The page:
Archive for November 4th, 2010

Playwriting Advice

4th November 2010 by Maura McHugh

The Irish Times published a useful article at the weekend which offers practical advice on taking one’s play from script to the stage.

it’s one thing to dream up an idea for a play in your head, and something of an achievement to get it on to paper. To get your lines into the mouths of living, breathing actors, there are some principles you should follow

They say everyone has a book in them, but what about a play? Have you dabbled in drama and sketched scenes in your head but felt unsure about how to go about putting the words you’ve set on the page into the mouths of living, breathing actors?

In the absence of any formal accredited training in Ireland – when the Lir national academy of dramatic art opens at Trinity College Dublin next year, it will offer the first master’s degree in playwriting in the country – there is no traditional path for the playwright to follow. But there is an informal route that budding dramatists can navigate if they have the glow of the footlights in their sights.

Jumping the First Hurdle

4th November 2010 by Maura McHugh

FilmbaseFilmbase is running a course called Hollywood Screenwriting – Jumping the First Hurdle, which will be given by James Bartlett from 11am – 1.30pm on Friday 19 November. Cost: €40 members / €55 non-members.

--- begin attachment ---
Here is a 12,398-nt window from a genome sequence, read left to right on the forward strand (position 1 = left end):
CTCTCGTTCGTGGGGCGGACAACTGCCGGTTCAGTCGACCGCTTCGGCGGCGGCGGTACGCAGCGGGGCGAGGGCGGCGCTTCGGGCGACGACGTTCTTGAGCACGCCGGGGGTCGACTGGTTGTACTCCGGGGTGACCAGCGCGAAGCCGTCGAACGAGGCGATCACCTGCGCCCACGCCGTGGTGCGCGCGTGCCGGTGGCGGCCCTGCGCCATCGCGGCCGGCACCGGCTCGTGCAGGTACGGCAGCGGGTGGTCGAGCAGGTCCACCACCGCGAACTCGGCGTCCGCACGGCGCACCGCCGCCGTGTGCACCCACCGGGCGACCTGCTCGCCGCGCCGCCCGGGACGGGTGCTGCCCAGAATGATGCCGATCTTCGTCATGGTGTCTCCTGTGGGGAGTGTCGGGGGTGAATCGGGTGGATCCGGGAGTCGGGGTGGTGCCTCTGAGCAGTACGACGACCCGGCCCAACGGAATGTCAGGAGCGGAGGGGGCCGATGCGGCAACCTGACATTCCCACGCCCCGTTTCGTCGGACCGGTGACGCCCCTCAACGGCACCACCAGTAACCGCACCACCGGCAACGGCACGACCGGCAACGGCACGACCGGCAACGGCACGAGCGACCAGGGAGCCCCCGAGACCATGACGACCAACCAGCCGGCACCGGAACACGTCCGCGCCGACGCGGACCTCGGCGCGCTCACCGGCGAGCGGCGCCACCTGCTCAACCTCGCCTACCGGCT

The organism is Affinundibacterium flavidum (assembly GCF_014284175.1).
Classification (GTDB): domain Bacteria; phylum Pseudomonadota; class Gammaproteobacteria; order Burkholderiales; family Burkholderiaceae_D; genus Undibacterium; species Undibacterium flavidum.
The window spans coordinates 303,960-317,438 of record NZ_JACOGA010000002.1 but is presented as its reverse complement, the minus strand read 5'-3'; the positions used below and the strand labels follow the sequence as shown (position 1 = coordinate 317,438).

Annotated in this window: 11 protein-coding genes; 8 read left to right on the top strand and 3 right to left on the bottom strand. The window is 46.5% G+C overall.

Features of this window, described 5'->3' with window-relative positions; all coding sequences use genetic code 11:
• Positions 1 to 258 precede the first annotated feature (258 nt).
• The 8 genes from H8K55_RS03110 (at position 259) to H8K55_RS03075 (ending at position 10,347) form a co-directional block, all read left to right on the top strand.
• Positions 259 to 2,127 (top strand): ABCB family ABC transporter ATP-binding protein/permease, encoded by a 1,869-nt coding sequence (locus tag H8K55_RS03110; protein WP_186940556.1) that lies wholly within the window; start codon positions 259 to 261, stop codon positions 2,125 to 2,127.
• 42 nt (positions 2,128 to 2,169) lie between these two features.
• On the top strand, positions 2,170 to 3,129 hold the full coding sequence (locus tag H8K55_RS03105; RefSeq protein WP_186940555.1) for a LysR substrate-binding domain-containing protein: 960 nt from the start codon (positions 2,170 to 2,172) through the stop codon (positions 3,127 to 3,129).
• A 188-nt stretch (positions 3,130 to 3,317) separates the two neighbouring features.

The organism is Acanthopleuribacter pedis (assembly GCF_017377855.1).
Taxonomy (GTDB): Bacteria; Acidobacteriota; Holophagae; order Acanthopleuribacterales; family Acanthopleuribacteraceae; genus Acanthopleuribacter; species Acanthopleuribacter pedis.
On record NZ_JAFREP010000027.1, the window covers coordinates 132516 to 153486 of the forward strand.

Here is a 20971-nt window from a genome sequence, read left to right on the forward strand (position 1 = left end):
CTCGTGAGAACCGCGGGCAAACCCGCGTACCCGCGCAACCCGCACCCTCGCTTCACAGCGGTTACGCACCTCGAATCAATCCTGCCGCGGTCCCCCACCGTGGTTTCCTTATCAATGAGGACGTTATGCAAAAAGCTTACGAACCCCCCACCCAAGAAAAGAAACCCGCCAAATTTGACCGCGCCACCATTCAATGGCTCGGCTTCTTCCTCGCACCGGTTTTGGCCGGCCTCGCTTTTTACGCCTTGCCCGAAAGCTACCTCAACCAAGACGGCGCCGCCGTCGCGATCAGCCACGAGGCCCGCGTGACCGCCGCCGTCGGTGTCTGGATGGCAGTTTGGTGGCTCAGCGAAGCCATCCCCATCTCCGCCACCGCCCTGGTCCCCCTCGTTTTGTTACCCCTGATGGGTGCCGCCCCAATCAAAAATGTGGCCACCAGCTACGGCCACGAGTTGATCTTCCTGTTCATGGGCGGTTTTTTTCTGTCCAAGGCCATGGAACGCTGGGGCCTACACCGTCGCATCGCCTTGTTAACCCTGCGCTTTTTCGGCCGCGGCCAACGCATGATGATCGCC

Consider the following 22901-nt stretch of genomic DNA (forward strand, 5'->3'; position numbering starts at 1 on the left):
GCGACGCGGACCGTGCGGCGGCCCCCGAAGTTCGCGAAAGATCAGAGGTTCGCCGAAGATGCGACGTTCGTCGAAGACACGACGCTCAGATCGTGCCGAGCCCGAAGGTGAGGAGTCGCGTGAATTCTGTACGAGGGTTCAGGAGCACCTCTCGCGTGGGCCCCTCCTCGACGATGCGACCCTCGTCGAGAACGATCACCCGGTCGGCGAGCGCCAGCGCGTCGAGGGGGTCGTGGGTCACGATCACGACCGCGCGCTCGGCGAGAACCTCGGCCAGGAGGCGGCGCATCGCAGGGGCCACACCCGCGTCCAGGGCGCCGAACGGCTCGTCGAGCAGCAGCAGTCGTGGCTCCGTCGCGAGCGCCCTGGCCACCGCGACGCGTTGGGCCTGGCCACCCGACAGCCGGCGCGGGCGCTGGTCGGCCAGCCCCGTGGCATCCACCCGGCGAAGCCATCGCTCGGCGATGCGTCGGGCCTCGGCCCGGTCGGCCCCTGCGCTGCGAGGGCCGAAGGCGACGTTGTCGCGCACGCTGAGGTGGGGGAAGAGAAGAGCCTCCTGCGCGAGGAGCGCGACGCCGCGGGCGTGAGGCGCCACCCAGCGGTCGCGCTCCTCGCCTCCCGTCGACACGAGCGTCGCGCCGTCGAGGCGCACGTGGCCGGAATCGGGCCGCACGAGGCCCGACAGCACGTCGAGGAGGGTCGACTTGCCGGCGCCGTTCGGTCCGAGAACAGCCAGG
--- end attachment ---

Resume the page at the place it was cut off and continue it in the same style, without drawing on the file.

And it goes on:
Every day in Hollywood producers, agents, actors and studio executives receive thousands of scripts. How can you make sure that yours makes it past the first hurdle? This hurdle is actually a person – a script reader – and he or she can be many things: a stressed assistant, a summer intern, or – if you are lucky – someone who has spent years analysing scripts and can recognize talent and potential when they see it.

A script reader is the first gatekeeper for your script, and since coverage is often kept on file and on databases that agencies and studios share, a “pass” in one place can mean that your script might not even get read at other places either.

This two to three hour workshop with experienced story analyst/editor James Bartlett will talk about the business of script reading, the differences between the US and UK film industries, and the ways to break into the US market.

Every writer has spent weeks, months and years working on their script, and now it’s finally ready to go out into the world: this lecture will give you the “Unlucky/Lucky 13″ mistakes to make sure that it doesn’t fall at the first hurdle.


James Bartlett is a writer and journalist living in Los Angeles. He is also a story analyst for the Sundance Institute, National Geographic Films, New Regency, UCLA and the Academy of Motion Pictures’ Nicholl Screenwriting Awards, the US consultant for Euroscript, and a reader for several regional funders in the UK and Ireland.